Fact-Check: Yes, Many Islamic State Leaders Have Fled Mosul

As Iraqi forces press their offensive in Mosul, the "caliphate" declared two years ago by the IS, experts urged Europe to prepare itself for more battle-hardened jihadists ready to launch attacks back home
AFP

During the third presidential debate, Donald Trump complained about telegraphing major military actions such as the invasion of Mosul for months, and said “these people have already left.”

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Obviously, Trump didn’t mean ISIS has completely abandoned Mosul – he means the leadership had plenty of time to escape. U.S. military leaders seem to agree.

“We’ve got indications that leaders have left. A lot of foreign fighters we expect will stay because they’re not gonna be able to exfiltrate as easily as some of the local fighters or the local leadership,” Major General Gary Volesky of the 101st Airborne told reporters in a Pentagon briefing from Baghdad on Wednesday.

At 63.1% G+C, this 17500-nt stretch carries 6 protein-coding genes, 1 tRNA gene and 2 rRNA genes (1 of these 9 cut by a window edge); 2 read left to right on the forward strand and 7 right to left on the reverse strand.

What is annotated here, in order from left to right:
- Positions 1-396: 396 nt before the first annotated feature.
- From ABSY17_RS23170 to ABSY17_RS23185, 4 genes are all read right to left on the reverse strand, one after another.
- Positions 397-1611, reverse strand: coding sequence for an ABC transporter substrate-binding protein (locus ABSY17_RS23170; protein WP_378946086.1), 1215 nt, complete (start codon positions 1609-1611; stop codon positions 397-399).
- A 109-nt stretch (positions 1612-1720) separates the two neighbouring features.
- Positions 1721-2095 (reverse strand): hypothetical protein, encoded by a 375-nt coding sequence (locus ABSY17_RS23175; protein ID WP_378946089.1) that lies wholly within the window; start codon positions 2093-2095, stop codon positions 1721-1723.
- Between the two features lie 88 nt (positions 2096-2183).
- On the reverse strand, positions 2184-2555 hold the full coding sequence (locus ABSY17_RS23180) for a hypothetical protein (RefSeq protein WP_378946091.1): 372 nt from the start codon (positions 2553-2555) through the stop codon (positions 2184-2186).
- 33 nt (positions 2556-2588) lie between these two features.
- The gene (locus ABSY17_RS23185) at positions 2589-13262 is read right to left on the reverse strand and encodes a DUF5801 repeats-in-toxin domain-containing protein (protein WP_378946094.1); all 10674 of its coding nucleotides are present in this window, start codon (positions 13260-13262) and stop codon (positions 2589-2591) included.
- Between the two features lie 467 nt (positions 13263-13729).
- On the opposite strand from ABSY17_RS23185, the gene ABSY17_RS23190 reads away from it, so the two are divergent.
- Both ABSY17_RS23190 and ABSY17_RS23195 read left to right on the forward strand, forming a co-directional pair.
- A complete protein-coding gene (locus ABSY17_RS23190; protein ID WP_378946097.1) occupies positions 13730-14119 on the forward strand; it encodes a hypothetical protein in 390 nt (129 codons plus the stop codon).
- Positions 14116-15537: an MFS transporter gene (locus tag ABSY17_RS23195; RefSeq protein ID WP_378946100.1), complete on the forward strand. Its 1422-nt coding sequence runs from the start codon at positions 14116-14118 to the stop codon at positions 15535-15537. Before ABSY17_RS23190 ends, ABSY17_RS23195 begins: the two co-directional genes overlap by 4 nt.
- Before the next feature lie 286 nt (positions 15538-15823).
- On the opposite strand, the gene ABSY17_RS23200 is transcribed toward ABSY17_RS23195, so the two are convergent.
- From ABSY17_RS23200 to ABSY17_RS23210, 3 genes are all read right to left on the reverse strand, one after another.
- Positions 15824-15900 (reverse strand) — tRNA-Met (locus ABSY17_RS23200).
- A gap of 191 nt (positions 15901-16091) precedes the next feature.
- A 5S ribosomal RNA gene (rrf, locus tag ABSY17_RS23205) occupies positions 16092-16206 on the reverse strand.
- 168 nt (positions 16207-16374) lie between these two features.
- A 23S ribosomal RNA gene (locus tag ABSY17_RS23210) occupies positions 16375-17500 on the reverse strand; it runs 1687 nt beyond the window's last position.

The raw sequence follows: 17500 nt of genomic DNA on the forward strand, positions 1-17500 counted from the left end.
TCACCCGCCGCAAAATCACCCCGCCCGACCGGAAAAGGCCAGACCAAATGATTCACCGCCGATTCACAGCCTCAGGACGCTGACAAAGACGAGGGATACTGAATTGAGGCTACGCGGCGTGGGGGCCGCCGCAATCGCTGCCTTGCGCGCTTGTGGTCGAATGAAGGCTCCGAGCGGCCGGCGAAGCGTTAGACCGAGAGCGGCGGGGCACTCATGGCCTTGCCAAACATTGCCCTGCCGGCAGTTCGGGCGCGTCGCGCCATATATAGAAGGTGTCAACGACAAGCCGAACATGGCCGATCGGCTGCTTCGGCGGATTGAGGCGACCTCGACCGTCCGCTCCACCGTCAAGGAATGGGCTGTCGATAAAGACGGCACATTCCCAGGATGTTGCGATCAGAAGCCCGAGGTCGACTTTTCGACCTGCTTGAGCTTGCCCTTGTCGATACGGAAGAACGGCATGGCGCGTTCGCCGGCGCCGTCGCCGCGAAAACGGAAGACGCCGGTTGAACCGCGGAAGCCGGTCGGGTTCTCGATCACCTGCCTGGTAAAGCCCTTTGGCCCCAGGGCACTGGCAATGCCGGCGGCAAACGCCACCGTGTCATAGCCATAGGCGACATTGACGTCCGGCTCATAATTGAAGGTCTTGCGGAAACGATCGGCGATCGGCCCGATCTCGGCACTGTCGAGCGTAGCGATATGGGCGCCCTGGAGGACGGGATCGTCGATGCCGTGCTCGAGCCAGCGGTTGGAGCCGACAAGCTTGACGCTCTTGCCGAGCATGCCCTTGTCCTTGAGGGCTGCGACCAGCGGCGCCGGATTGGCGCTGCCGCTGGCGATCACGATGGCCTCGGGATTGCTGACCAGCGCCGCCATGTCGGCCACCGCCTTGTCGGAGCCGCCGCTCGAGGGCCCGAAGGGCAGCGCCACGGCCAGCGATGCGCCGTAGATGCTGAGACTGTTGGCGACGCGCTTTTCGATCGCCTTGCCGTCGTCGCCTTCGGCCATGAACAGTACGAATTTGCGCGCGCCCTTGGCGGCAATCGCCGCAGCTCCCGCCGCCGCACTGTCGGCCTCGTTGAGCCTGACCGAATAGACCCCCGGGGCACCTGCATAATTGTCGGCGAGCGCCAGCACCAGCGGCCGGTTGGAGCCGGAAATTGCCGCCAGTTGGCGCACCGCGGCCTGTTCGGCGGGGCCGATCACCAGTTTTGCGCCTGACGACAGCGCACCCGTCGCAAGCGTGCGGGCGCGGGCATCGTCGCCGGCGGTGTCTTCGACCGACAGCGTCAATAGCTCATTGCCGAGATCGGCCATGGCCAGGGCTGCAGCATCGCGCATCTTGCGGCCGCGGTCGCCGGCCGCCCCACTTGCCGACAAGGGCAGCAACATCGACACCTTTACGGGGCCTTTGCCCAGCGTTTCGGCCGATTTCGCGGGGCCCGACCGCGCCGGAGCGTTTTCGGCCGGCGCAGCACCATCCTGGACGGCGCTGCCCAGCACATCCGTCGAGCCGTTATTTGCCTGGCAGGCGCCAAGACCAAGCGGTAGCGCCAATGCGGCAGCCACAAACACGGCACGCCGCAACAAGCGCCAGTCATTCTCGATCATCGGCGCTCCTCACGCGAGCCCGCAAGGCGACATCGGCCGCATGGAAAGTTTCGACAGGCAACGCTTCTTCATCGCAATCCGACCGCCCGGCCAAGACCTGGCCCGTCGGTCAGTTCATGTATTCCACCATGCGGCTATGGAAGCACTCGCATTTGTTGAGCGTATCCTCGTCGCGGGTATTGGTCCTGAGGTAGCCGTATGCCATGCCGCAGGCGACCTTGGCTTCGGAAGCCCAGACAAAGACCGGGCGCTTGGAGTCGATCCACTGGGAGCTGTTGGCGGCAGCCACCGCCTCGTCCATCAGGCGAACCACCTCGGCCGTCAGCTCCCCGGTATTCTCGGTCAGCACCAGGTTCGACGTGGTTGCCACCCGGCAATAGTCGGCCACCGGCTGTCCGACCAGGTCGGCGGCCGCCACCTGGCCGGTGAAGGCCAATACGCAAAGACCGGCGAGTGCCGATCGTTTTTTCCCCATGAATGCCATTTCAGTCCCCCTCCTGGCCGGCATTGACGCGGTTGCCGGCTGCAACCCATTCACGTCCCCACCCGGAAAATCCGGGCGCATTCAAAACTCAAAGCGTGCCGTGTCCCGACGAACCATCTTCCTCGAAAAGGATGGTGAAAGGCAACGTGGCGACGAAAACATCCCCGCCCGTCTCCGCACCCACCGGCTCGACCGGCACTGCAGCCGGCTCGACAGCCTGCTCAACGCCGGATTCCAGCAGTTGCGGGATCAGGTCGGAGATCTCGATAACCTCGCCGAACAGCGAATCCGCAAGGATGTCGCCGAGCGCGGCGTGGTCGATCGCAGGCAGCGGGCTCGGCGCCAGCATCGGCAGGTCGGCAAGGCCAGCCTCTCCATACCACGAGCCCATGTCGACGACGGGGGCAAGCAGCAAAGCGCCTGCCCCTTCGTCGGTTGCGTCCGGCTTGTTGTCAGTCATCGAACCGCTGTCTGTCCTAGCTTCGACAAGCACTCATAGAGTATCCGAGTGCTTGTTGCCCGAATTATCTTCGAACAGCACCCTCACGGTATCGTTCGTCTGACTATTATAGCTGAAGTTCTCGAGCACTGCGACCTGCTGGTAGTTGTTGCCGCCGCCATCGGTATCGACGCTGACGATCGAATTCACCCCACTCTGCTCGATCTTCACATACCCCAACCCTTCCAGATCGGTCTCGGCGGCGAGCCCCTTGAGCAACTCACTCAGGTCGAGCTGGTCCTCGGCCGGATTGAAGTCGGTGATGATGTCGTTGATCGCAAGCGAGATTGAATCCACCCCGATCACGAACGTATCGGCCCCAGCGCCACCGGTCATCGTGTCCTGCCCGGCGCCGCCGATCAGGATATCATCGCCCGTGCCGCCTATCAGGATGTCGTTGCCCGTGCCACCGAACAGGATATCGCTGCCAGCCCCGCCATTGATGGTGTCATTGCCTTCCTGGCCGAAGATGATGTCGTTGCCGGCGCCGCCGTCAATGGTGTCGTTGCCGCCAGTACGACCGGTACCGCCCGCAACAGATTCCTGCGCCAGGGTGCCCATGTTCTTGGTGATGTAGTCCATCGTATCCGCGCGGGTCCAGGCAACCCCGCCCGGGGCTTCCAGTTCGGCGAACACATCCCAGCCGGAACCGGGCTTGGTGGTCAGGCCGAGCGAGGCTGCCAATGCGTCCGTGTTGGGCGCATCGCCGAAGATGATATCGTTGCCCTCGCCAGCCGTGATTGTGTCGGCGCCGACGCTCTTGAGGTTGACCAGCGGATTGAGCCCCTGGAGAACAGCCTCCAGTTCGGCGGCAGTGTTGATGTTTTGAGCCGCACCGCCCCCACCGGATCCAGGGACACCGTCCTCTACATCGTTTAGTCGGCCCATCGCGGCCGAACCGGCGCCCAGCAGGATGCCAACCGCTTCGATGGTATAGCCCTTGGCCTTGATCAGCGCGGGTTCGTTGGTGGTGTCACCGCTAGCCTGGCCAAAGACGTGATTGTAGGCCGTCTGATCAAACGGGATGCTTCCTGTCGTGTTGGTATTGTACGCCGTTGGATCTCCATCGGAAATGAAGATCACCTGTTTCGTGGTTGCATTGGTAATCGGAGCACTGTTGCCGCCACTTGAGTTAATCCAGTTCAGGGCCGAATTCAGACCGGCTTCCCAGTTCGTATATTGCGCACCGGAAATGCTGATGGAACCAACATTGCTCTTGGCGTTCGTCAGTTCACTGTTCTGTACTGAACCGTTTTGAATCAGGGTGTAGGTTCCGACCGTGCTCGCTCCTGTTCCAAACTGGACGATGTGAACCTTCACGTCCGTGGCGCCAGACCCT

Volesky said this is similar to what ISIS leadership has done in other cities, such as Ramadi and Fallujah – a fact the U.S. is reminding Islamic State jihadis of, to weaken their morale.

“We’re telling Daesh that their leaders are abandoning them. We’ve seen the movement out of Mosul. Where they are going, I will leave that to our targeteers,” he said.

As for the big prize, ISIS “caliph” Abu Bakr al-Baghdadi, Volesky said it was not clear if he was in Mosul. A Kurdish official told the UK Express on Wednesday that the Kurds believe Baghdadi is still holed up somewhere in the city.

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